A vote on the Howard County Public School System's health and wellness policy won't take place until the fall, but certain aspects of the contested proposal will go into effect for the coming school year.
During a work session Thursday, May 9 the Board of Education decided by consensus to put parts of the policy into practice, such as providing breakfast at every school in the county, establishing a consistent practice of 30 minutes of recess in elementary schools and making all food that is available in student-accessible vending machines compliant with various Institute of Medicine Standards.
But, the board concluded, more work needs to be done when it comes to standards, such as the nutritional guidelines that are referred to in the policy but have not yet been written. The board also decided more discussion needs to take place among schools, PTAs and booster clubs with regard to what food and drinks can and can't be sold at concession stands and for fundraisers.
The vote on the policy — initially scheduled to be approved last Thursday and implemented July 1 — is now set for Nov. 7 and will not take effect until July 1, 2014.
Board Chairman Frank Aquino said the board would need another draft of the policy by September and might have another public hearing. An update on the short-term implementation also will be needed early this summer, he said.
Before the work session, Aquino asked the public in a packed board room to keep their reactions civil.
More than 200 people gathered at the work session, with sentiment split between community members urging stronger practices when it comes to nutrition, and PTA members worried a mandate through the policy would compromise their roles as parents and impede fundraising efforts.
"PTA Council supports strengthening the wellness policy for students," PTA Council President Christina Delmont-Small told board members before the work session. "PTA has been and always will be a strong champion for wellness and better nutrition in our schools."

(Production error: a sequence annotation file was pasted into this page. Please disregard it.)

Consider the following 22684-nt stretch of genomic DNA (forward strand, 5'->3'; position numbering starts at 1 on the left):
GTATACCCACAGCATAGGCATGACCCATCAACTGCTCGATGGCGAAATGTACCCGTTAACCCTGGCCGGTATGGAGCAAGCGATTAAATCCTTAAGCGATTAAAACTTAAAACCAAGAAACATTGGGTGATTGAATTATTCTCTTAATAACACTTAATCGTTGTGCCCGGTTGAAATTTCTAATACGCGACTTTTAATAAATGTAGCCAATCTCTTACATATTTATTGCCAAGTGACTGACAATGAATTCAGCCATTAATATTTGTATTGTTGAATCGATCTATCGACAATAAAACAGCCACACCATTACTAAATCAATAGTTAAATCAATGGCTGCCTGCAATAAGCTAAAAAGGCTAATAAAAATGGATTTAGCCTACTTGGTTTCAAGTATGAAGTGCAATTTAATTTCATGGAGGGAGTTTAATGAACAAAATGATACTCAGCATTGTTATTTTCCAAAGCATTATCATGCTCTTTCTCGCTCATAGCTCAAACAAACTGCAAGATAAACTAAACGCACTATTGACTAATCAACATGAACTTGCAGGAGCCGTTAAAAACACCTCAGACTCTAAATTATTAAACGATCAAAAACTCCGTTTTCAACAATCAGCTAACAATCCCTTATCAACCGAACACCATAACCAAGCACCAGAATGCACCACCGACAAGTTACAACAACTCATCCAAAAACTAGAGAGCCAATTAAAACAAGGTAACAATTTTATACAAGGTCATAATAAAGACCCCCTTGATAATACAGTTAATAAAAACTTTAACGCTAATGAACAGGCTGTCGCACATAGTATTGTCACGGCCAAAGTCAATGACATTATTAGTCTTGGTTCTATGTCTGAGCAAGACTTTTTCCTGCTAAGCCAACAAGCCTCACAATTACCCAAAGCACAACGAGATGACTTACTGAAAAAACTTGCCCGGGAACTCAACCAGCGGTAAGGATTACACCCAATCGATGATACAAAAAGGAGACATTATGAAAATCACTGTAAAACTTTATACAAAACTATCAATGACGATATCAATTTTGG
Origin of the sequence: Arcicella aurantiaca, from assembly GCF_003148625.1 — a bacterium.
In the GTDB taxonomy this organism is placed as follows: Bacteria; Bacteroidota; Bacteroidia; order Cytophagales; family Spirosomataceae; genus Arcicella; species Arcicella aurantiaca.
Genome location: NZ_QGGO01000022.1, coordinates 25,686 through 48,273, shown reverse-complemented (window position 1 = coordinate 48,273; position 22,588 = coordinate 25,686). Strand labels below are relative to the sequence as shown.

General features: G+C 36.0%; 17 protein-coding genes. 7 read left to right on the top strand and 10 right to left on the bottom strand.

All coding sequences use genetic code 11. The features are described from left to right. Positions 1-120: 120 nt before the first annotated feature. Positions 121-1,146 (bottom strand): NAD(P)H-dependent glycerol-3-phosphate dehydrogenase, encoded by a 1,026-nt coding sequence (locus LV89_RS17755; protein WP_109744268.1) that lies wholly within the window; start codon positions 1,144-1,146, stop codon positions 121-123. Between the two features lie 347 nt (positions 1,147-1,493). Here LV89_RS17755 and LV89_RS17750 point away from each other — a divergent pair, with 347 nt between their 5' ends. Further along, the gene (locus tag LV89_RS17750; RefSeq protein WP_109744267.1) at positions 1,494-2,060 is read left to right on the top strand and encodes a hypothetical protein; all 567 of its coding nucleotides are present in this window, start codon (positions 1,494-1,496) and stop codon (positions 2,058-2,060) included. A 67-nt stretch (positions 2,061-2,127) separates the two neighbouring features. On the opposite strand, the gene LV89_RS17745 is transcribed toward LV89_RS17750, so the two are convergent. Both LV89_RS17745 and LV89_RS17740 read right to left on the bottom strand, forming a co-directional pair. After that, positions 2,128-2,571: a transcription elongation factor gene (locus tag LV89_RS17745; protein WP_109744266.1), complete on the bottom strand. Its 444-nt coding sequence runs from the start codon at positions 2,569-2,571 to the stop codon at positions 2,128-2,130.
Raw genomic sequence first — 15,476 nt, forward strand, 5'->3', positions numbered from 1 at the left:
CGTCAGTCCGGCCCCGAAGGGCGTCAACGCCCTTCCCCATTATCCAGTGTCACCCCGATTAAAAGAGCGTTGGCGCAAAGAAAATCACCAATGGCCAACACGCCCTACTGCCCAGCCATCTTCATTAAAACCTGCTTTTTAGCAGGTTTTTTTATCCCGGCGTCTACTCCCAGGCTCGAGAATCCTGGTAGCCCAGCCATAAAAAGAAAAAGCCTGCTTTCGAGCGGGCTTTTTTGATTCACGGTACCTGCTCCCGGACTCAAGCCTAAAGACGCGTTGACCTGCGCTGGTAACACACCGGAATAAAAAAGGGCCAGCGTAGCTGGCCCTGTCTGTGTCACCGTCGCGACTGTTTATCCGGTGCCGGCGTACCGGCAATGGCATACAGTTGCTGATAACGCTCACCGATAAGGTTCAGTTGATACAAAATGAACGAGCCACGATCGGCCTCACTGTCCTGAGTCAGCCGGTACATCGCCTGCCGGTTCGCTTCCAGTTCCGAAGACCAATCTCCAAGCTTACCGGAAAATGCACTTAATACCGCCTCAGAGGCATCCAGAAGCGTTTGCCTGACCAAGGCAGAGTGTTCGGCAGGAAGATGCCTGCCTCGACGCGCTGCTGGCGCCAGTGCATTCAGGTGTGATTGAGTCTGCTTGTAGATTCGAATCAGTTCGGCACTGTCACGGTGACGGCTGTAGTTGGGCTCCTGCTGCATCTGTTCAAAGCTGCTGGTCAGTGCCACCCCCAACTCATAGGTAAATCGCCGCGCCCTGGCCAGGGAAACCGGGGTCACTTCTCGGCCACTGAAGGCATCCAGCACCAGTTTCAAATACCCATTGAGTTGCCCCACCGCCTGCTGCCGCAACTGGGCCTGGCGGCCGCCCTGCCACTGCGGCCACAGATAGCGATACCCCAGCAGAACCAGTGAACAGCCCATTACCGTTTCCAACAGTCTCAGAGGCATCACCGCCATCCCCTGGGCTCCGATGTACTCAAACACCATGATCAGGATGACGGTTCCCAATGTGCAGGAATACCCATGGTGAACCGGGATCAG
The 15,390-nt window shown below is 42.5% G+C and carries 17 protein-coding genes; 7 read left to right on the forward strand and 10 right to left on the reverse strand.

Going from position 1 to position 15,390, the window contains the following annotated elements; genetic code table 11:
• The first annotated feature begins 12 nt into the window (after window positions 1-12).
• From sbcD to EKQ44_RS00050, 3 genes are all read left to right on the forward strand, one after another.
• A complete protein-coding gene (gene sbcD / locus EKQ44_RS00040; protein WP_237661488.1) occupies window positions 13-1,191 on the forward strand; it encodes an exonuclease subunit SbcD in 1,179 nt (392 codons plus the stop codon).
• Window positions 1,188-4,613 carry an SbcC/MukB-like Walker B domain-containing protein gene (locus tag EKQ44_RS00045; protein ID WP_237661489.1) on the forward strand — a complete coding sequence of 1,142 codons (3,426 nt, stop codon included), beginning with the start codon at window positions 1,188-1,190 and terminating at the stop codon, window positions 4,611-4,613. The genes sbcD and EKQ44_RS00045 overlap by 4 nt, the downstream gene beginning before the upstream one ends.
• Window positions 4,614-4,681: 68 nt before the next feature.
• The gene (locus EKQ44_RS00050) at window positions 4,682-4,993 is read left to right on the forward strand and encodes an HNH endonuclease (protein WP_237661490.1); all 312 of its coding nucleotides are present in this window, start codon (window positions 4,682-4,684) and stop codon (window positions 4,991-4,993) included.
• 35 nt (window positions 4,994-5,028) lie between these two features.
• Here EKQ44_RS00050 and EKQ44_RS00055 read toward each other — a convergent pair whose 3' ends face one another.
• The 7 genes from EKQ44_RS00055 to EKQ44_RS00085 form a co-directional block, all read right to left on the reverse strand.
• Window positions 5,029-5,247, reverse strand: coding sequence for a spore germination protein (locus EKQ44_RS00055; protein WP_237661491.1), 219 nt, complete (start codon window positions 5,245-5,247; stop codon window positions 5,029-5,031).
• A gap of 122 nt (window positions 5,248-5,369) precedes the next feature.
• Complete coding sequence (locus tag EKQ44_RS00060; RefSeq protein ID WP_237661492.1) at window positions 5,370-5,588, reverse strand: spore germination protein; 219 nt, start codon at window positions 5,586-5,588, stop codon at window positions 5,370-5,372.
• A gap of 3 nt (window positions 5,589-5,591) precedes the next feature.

However, the PTA Council voted not to support the proposal because it would determine what can and can't be sold by PTAs and boosters through the nutritional guidelines, which haven't been written. Trying to mandate what food and beverages can be offered at PTA-sponsored events, rather than work with the PTAs in a partnership, is offensive to PTA parents, she said.
"It usurps the parents' responsibility to determine what the students can and cannot eat after the school day, severely strains school system partnerships with businesses and does not allow students to learn how to make their own healthy choices," Delmont-Small said.
Several board members agreed with the PTA Council, and said the lack of nutritional guidelines creates a gray area for PTAs and boosters.
"I do not want in any way to impede the process for those who have been working so hard and devoting so much of their time and efforts ensuring that our system works and the students have the funds we otherwise would not have," said board member Ann De Lacy. "We have to have balance. I don't want a mandate."
Aquino agreed, and said PTAs and boosters should have a variety of food to sell for the purpose of fundraising. Perhaps, he said, the policy could include an aspirational goal for the amount of healthy food PTAs should sell.
"If they decide they want to have some percentage, a goal (of healthy food to sell), more power to them," he said. "But I don't necessarily know that we have to dictate that."